You are all working off the same position description and the organization’s mission and strategy. Yet search committee members come to the process with different perspectives. Continue reading
Last week I wrote about how to stand out in the interview for a new job. I promised that I would write about what to do when you don’t get the job. I’ve been there before and it’s not easy.
You think you’ve nailed the interview. You’ve met with lots of people. You like them and your potential new boss. You think it’s a great opportunity and you are excited about the prospects. You anxiously wait for “the call”. And then it comes. The hiring manager, HR person, or recruiter says “we’re going in another direction” – that common euphemism to say that someone else is getting the job. They go on to say some nice things about you and that you interviewed well but all you hear is that you didn’t get the job.
Your friends and family are supportive. They may say “it wasn’t the right one anyway”. Or “something better will come along”. They tell you how to feel but what you want to say is what my youngest daughter would say to me – “you can’t tell me how to feel, you’re not inside my body!” Continue reading
Interviewing for a new job? Remember when you interviewed for your current position? Any way you slice it, job interviews will cause stress but they can also be a growth opportunity.
In recent weeks I have interviewed several candidates for three different positions. I am hiring a new executive assistant who will work closely with me as a partner for day to day tasks, so I can be more effective and efficient. On a different level, I’m on the search committee for our University of Michigan Chief Information Security Officer – a critical leadership role at a time of increased security threats. I’ve also interviewed a candidate for a key director position in our IT department at the request of the executive director who is doing the hiring.
No matter the role, there are some common themes: the first impression you make, your engagement during the interview, your core skills, and your previous experience all come into play.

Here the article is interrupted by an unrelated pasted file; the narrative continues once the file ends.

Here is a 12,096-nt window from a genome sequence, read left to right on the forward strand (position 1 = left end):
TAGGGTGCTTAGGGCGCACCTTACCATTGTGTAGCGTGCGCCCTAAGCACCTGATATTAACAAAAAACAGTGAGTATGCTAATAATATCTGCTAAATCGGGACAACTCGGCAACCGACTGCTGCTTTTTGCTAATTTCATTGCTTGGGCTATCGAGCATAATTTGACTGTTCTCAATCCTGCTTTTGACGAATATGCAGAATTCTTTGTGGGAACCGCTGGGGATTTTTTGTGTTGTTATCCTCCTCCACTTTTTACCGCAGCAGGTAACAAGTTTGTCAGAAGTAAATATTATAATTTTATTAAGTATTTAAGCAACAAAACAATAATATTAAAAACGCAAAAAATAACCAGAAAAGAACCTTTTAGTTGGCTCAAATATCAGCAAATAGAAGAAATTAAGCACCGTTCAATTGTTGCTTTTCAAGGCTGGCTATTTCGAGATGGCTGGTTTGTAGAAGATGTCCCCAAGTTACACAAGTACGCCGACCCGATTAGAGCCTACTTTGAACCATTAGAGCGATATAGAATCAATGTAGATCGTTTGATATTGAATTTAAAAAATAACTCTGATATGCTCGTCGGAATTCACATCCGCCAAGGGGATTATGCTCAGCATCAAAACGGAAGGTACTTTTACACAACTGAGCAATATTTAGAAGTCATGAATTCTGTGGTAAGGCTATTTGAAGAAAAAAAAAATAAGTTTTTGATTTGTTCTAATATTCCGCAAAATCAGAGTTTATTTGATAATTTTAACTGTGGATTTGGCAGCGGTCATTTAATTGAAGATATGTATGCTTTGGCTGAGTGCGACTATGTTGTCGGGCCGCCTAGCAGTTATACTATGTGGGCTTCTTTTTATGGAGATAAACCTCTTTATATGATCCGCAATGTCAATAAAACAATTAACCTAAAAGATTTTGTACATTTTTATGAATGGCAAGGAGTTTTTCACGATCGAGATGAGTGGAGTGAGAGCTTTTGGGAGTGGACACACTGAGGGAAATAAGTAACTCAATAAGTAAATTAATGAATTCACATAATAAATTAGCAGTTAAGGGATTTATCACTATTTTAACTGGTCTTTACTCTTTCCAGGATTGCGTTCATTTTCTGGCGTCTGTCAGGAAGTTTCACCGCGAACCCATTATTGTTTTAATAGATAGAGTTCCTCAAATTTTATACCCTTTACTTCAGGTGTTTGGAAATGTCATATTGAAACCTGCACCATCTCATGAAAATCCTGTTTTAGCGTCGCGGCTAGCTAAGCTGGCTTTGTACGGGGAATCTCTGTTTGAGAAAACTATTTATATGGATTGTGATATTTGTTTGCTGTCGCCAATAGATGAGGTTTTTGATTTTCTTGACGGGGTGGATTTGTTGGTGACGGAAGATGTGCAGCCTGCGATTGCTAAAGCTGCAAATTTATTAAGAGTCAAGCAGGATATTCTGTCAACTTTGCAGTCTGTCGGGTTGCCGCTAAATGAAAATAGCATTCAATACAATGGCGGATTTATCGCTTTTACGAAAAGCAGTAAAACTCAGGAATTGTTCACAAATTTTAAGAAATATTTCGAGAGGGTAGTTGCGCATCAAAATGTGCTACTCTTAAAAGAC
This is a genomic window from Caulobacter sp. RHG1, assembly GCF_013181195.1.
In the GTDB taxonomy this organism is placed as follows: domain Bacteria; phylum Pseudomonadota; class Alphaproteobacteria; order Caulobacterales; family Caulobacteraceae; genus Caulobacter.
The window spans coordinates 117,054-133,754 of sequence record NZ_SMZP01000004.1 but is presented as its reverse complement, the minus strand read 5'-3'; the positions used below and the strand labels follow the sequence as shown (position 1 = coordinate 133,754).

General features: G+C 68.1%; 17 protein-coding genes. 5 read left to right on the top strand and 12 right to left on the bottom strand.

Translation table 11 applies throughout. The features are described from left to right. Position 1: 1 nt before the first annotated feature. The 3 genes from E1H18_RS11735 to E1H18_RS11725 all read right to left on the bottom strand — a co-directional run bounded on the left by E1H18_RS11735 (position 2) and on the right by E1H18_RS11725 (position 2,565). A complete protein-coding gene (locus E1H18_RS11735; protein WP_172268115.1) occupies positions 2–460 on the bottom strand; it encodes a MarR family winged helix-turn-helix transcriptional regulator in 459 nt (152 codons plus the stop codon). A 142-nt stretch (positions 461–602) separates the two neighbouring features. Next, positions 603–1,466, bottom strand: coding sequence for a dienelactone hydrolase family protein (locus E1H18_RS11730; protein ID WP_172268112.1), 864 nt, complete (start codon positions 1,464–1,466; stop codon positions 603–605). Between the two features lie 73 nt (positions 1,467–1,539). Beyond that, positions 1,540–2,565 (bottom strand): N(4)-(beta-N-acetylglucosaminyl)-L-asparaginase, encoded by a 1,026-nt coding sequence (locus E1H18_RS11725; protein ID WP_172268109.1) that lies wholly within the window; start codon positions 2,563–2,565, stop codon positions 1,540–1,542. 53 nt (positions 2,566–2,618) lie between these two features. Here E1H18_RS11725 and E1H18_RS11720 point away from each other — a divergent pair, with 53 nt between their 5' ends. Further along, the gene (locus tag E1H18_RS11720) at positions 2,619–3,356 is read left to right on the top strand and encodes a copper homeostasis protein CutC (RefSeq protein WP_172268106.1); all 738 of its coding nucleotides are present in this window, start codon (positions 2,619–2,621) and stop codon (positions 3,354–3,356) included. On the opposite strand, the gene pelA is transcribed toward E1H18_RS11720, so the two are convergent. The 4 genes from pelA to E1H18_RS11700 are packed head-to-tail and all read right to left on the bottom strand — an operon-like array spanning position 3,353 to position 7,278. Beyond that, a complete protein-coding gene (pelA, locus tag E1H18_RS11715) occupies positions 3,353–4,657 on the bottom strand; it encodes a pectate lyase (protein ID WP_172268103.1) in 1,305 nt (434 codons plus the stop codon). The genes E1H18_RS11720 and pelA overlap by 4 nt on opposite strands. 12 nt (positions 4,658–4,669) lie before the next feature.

Group interviews are especially challenging. They can seem stilted and scripted as the interviewers take turns posing questions. Interviewers need to balance common questions/scenarios with each candidate for consistency while creating a lively discussion where they get to know the person. Candidates need to adequately cover each question without getting off track and still let them get a feel for the person. Continue reading
Late last year, I was on a leadership panel at the 2013 U-M StaffWorks Best Practices and Technology conference sponsored by VOICES of the Staff. After our prepared remarks, there was plenty of time for Q&A. In response to a question about how to deal with a challenging co-worker, I talked about the importance of hiring decisions. When I said that the hiring decision is one of the most important ones managers make, if not the most important, there was spontaneous applause. I was pleasantly surprised by that response. I truly believe what I said. I’m guessing that the applause were a reflection of the audience’s personal experiences – wondering why some of their co-workers were hired in the first place or why they are still there.
During my 30 years in management positions I’ve hired many talented people. Hiring decisions can be exciting and rejuvenating for teams. I’ve successfully turned around performance issues with people who I inherited through re-organizations or when I’ve joined a new organization in a leadership position. Some of those people still keep in touch and thank me many years later. And yes, I’ve had to move people out when it was clear they weren’t right for the position and organization. These are important yet difficult decisions that no one enjoys making.